Myself and other members of TCF’s student executive leadership team, the Vision and Planning Team (VPT), have been in communication with the TCUJ regarding these clauses in an attempt to reach an agreement. The VPT accepted some of the suggestions the TCUJ presented for changing our constitution, but ultimately did not feel that we could fully satisfy their recommendations without compromising the central beliefs that we gather around. We decided to stand by our leadership requirements, and the TCUJ decided to derecognize TCF as a student organization.

TCF now has the option to appeal the decision of the TCUJ to the student and faculty Committee on Student Life.

The purpose of InterVarsity Tufts Christian Fellowship is to be a dynamic, Christ−centered community that seeks to strengthen its members and reach out to the entire Tufts campus.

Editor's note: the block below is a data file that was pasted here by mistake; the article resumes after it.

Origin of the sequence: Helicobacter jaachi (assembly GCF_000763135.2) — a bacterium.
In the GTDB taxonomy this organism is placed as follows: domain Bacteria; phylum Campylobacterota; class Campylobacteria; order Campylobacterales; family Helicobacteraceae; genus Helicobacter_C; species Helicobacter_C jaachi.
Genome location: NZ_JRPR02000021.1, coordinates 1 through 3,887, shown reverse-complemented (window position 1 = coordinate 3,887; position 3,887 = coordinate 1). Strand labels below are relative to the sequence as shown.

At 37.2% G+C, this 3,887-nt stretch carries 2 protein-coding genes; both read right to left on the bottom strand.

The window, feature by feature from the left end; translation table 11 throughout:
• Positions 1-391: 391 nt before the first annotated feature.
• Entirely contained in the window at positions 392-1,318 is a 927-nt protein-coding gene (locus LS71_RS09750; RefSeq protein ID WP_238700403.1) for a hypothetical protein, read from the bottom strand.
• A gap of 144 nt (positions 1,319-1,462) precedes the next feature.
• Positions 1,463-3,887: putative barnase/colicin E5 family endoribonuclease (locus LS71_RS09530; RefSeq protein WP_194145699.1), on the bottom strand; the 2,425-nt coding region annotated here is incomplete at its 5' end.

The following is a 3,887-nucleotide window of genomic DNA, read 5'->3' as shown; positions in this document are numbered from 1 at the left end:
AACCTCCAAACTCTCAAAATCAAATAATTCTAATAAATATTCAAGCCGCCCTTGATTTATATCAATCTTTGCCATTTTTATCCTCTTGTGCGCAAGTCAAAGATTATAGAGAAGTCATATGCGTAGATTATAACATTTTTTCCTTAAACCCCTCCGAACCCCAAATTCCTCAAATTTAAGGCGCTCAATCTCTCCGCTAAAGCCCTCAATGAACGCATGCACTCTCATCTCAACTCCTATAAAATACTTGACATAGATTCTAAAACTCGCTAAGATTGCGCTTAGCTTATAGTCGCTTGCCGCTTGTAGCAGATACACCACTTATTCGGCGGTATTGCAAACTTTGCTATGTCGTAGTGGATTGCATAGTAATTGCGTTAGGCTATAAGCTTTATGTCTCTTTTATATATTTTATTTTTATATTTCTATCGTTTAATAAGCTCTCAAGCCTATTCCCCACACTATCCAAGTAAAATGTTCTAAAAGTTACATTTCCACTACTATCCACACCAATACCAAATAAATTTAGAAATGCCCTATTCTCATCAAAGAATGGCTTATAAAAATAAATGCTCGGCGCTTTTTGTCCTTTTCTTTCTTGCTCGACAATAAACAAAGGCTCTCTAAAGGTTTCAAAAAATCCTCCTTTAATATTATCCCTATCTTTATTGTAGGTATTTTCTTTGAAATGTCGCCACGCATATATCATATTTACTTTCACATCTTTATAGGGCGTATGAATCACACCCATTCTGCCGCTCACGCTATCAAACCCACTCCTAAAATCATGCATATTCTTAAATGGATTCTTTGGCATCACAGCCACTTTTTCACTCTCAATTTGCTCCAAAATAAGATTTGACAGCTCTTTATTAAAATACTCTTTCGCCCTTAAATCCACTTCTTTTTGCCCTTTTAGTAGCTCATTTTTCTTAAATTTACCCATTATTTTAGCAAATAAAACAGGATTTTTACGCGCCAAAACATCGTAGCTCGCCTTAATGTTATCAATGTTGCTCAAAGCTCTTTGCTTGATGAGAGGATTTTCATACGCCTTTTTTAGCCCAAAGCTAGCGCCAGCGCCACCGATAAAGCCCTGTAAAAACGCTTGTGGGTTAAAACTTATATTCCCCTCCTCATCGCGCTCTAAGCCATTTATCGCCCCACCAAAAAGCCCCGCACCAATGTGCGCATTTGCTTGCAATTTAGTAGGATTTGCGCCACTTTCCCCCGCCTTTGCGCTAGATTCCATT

Our community is ever changing, and each person’s story is incredibly and beautifully different. Beyond being diverse and dynamic, TCF is meant to be a community that is centered on Jesus Christ. As such, our mission is to encourage the understanding and celebration of our shared beliefs about Jesus. We feel that the best way to fulfill that mission is to have leaders who uphold and are unified by those beliefs. The VPT also feels that the best way to be honest and transparent is to openly express in our constitution the expectations we hold for our current and future leaders. Therefore, our constitution states our desire for leaders to uphold the Basis of Faith.

As an organization that is part of the greater Tufts community, it is our desire to add to the discussions and activities on campus. Since we are an organization dedicated to the understanding of a set of faith−based beliefs, we feel that we have the right to be selective of our leaders on the basis of belief. This is not to govern the behaviors of the fellowship’s members, interested leaders, or current leaders, but to ensure that TCF remains centered on the traditional evangelical Christian beliefs on which it was founded. We want to be an organization that can appropriately provide guidance and a forum for discussion to other students who are interested in the discovery of the joy and satisfaction of following Jesus Christ.